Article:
Blood. It is always about blood.
* * * * *
Recently, British economist Umair Haque wrote two thoughtful and chilling essays on Medium (“The Next Stage of American Collapse” and “The Danger of American Collapse is Very Real”) about the way authoritarians, fascists, and theocrats are coalescing into a single political movement to end American democracy. Some quotes make Haque’s point:
A seriously grim truth. America’s lunatics have formed an alliance. A relationship of convenience has been forged between theocrats like Amy Coney Barrett and her ilk, 1930s style fascists like Trump’s advisors, authoritarians like Trump’s cronies, and “white nationalists” like the militants who shed blood in Congress.
All the bad guys have joined forces. All the bad guys meaning all the bad guys it’s possible for a society to have, really. . .
The bad news is that these are the three great, historic enemies of modern democracy — theocrats, fascists, and authoritarians. The good news is that they don’t usually come together and hold hands. They’re usually suspicious of one another, keeping one another at arms length.
When theocrats, fascists, and authoritarians form an alliance, it’s really bad news. It points to the most severe form of social collapse on the cards. . .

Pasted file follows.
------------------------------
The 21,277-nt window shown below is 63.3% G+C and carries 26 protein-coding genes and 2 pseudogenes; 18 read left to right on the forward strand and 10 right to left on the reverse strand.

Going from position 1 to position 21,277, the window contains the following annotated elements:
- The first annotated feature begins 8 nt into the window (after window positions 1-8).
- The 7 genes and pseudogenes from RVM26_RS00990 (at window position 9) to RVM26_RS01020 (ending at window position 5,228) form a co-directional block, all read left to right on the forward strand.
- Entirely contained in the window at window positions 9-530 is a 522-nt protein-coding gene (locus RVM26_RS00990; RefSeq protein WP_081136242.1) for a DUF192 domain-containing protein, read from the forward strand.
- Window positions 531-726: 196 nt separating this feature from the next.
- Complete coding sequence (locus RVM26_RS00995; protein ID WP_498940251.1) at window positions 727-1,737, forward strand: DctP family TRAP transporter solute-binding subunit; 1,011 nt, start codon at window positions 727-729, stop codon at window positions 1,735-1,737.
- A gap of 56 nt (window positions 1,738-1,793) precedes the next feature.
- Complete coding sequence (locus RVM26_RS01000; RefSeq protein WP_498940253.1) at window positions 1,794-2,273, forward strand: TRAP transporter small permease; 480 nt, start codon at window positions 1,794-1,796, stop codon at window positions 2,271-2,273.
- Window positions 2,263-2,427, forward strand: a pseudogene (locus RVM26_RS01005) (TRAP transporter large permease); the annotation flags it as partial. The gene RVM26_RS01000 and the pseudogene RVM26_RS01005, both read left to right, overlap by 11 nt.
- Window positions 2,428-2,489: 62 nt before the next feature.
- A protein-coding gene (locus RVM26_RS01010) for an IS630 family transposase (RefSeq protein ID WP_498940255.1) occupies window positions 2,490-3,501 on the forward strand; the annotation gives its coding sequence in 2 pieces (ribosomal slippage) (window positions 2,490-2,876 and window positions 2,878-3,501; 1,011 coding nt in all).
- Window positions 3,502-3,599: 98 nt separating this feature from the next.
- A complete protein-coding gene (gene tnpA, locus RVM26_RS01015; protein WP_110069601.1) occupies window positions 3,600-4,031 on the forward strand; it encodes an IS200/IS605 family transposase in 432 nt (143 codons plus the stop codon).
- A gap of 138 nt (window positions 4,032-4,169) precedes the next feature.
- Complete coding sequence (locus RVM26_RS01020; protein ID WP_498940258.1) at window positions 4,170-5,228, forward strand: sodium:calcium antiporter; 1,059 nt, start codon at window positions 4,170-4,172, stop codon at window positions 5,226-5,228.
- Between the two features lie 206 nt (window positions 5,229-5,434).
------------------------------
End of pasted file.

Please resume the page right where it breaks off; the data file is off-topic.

Part of the reason societies don’t often collapse suddenly like America is that these three groups don’t often come together, because they make strange and uncomfortable bedfellows. Godless fascists, pious theocrats, and authoritarians only interested in money and power? That’s a strange throuple to say the least. . .
So why have these three groups come together in America? Well, for a simple enough reason. They‘ve understood that together, they can collapse democracy, and carve up the smoldering ruins between them. Neither one of these factions is powerful enough on its own to do the job. But together, they represent a social movement and political bloc with enough power to actually do the job of detonating the house of democracy from within, and reducing it to rubble.
I’m not entirely sure I can speak to social collapse. The United States is certainly strained right now, and these three groups do seem to have coalesced in some ways, especially around certain political leaders, shared narratives (mostly in the form of conspiracy theories), and increasingly common language (often framed in biblical imagery).